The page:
Former AIG Affiliate Brokerage Firms to Pay $7.5M Fine, $2M Restitution Over High-Priced Mutual Funds
Royal Alliance Associates, FSC Securities Corp., and SagePoint Financial have agreed to pay over $9.5M to resolve Securities and Exchange Commission charges accusing them of guiding clients toward expensive mutual fund share classes so that the firms could garner additional fees. The brokerage firms were formerly under the AIG Advisor Group umbrella.
According to the regulator, the firms put clients in share classes that charged 12b-1 fees for distribution and marketing even though they were eligible to purchase shares that didn’t come with these added fees.
Because of the placement in the costlier fund classes, the firms collected an additional $2M in fees and did not disclose their conflict of interest in choosing the share classes that would make them more money.
The AIG affiliates are accused of not monitoring advisory accounts quarterly to make sure that churning didn’t take place. The SEC order is claiming breach of fiduciary duty and numerous compliance failures.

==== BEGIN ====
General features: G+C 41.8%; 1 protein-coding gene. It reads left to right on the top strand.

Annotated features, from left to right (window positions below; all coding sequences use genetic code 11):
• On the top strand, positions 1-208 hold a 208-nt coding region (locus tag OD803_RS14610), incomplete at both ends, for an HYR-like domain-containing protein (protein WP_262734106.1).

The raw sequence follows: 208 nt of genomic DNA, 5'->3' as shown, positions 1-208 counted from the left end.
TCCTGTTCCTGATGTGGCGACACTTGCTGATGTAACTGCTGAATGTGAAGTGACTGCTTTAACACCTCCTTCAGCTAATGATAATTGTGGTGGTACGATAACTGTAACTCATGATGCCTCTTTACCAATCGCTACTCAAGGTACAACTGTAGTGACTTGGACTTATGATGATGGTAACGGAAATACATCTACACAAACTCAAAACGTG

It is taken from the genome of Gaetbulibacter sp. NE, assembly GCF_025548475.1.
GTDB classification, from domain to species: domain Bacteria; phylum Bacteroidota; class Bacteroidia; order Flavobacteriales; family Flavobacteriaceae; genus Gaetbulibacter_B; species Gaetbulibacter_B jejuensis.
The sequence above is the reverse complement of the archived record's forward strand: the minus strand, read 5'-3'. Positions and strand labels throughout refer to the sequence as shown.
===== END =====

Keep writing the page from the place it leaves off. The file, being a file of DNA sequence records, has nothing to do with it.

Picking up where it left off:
California Businessman Allegedly Stole Investor Money, Covered Up Fraud
Daniel R. Nase is accused of stealing investor assets and then trying to conceal the theft once the SEC discovered his scam. The regulator claims that the California businessman raised funds from investors via an unregistered offing of common stock in his Bic Real Estate Development Corp. He then used the funds to cover his own bills.
The Commission said that Nase, who was not registered with any state regulator or the SEC to sell investments, told investors that his company would invest in promissory notes and real estate. Instead, he improperly placed those under his name, his wife’s name, of the name of their family trust. He allegedly tried to hide his fraud by investing the assets that he stole back into BIC to make it look like he was raising his equity stake in the company.
California Water District Accused of Misleading Investors in $77M Bond Offering
The SEC is charging Westlands Water District with misleading investors about its financial state while issuing a $77M bond offering. The agricultural water district is the largest one in the state of California.
According to the SEC, Westland, in prior bond offerings, consented to keep a 1.25 debt service coverage ratio but discovered in 2010 that a lower water supply and drought conditions would keep it from making enough money to keep up that ratio, which measures an issuer’s ability to make future bond payments. To meet the ratio without upping customer rates, Westlands reclassified the funds.
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